My college boyfriend cheated on me with my roommate.
It started out as an innocent friendship that quickly evolved into an inappropriate relationship. They were together all the time. Watching movies in my bed while I was at work. Hanging out in her bedroom with the door closed for hours, refusing to come out. You get the point.
I don’t mind my boyfriends having female friends. In fact, I was relieved he had a new friend that wasn’t me. But, back then, they crossed the boundaries that I wasn’t comfortable with.
When I raised concerns, he was more interested in taunting me for my apparent jealousy than acknowledging or resolving the issue. He loved that I was jealous, and he wanted to make sure I knew it.
Red flags were everywhere, not to mention he was a medically diagnosed sociopath — well, that’s an article for another day.
Naturally, we broke up. I confronted my roommate about the situation to honor my experiences and gain closure. She immediately asked why I never came to her sooner. If I was uncomfortable with what was going on, why didn’t I have a conversation with her about it the minute I felt something was wrong?
Fair enough. I could have done that.
But I stand by my decision not to because the dishonesty and manipulation I encountered in that relationship taught me invaluable lessons about trust and relationship.
1. A partner’s infidelity is their fault.
When a partner cheats, you might be quick to blame the other woman. They’re someone you aren’t in love with that you can take out your anger on. But they didn’t force your partners to cheat.
Cheating is your partner’s fault.
I didn’t confront my roommate immediately. I could have, and there’s nothing wrong with doing that. But before I had any epiphanies about loyalty and trustworthiness, I knew that wasn’t going to fix our relationship. The problems and disloyalty in our relationship didn’t end with her.
Let’s say we had a conversation, she recognized the breaches in our relationship’s boundaries and agreed to back off. Where would that leave us? He would still be manipulative, dishonest, unfaithful, and untrustworthy. She wasn’t the one breaking my trust — he was.
As much as I wish other women would respect the terms of a romantic relationship, it isn’t their responsibility to make sure my partner is loyal.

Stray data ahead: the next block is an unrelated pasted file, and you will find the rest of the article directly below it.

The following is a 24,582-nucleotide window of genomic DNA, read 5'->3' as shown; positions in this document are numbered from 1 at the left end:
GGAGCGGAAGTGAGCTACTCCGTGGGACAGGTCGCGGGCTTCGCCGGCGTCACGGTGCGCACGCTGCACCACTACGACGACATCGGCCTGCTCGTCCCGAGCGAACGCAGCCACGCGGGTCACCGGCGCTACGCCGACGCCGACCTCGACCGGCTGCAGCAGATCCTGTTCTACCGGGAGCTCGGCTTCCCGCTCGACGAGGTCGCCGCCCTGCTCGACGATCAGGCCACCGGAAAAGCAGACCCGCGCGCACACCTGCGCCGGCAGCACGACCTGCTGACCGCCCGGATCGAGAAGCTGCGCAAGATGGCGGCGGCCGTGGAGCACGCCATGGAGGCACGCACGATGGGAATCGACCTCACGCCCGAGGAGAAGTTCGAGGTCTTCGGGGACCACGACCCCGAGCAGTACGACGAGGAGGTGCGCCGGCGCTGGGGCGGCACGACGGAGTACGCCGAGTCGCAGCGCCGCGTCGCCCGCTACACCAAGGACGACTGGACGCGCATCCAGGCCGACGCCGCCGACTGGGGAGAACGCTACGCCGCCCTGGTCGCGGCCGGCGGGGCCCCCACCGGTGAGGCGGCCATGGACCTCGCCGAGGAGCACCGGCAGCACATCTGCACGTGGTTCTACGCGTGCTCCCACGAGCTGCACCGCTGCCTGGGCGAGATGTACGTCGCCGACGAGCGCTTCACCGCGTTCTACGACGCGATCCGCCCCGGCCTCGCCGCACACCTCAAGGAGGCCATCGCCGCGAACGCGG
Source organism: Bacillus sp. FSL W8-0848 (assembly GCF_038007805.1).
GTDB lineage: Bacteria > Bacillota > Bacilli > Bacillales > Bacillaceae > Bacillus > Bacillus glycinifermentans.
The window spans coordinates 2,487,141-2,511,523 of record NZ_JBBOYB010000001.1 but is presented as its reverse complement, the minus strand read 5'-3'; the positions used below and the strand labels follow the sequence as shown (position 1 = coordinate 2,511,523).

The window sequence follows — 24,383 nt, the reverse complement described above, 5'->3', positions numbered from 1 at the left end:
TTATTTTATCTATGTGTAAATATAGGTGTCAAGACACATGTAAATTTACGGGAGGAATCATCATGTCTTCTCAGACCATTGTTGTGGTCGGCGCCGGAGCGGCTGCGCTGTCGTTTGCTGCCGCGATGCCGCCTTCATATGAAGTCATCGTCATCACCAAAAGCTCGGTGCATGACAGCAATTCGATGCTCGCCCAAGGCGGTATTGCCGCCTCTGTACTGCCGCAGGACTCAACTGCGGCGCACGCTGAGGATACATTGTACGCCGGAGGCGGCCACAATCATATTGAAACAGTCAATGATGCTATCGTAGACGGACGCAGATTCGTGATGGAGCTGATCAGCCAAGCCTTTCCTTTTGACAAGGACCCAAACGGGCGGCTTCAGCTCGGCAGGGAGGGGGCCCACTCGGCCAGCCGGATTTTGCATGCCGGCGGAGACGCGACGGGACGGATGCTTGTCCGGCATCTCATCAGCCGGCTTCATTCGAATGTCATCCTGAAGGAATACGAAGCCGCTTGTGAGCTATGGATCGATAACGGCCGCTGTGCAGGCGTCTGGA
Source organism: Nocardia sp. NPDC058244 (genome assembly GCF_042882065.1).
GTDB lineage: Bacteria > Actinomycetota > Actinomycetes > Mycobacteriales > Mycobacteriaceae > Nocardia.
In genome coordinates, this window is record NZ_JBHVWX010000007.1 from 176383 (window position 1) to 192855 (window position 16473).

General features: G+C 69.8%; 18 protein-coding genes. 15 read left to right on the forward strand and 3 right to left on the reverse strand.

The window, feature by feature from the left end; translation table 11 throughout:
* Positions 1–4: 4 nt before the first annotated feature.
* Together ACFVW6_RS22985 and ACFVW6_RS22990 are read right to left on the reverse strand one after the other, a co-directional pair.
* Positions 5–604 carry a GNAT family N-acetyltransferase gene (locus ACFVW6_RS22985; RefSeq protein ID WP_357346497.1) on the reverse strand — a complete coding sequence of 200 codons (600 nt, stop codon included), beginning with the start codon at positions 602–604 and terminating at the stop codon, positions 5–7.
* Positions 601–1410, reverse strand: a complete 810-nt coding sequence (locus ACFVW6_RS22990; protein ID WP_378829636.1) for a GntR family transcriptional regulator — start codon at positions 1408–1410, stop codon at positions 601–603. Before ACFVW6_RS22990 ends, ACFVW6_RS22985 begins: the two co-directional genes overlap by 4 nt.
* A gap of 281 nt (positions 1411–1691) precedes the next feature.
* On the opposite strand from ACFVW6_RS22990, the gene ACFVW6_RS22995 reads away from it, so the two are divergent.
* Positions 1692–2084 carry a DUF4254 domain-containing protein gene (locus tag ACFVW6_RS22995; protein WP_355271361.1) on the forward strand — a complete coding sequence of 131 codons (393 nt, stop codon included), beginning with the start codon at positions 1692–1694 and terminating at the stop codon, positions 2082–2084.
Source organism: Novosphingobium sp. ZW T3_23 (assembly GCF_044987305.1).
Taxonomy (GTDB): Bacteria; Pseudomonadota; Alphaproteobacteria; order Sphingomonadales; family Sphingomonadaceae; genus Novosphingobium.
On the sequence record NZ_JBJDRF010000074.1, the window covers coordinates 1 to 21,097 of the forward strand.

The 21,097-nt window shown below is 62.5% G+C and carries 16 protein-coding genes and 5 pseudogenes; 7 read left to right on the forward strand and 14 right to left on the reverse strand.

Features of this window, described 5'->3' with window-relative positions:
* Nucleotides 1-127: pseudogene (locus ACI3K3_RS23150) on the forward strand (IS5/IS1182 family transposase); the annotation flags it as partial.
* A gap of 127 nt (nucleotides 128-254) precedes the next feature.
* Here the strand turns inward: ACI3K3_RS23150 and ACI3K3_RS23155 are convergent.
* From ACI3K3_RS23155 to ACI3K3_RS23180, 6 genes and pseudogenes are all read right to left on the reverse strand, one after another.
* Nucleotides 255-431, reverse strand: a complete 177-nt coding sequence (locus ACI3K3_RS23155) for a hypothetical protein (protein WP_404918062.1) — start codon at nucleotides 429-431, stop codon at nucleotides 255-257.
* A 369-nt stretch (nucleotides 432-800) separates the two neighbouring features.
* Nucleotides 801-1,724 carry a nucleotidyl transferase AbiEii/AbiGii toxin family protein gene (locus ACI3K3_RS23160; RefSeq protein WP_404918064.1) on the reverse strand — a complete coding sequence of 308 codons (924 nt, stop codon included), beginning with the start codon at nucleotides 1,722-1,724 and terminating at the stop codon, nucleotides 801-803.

The boundaries you and your partner set are between the two of you. Only you and your partner can break those. Your partner cheats on you, not his mistress.
2. A trustworthy partner doesn’t need to be monitored. They respect boundaries.
If I’m dating someone trustworthy, every woman in the world could be trying to seduce him at once, and I wouldn’t be anxious.
It doesn’t matter if women are always asking for his number, trying to kiss him, ripping their clothes off, and pouncing on him.
I trust him to navigate the world in a way that is respectful to the commitments we made each other and the boundaries we set.
My current boyfriend has female friends, and he’s even friends with one of his exes. I am as well. It works because we defined the terms of our monogamy in a way we’re both comfortable with.
It doesn’t bother me when a female’s name shows up on his phone or he has lunch with one of his female friends. I trust that he is aware of their intentions. I trust that if someone were to make a move on him, he wouldn’t entertain it. Even more importantly, I trust that if he misjudged someone’s intentions, he would act accordingly.
This goes beyond female platonic relationships.
3. If I truly trust my partner, I won’t feel threatened by other women.
I don’t get worried when my boyfriend goes out bar hopping with his friends. If someone starting hitting on him in a bar, I trust that he would remove himself from the situation or respectfully shut it down.
That’s my default reaction because we trust each other, not assuming he’ll run away with them for a passionate night in her apartment.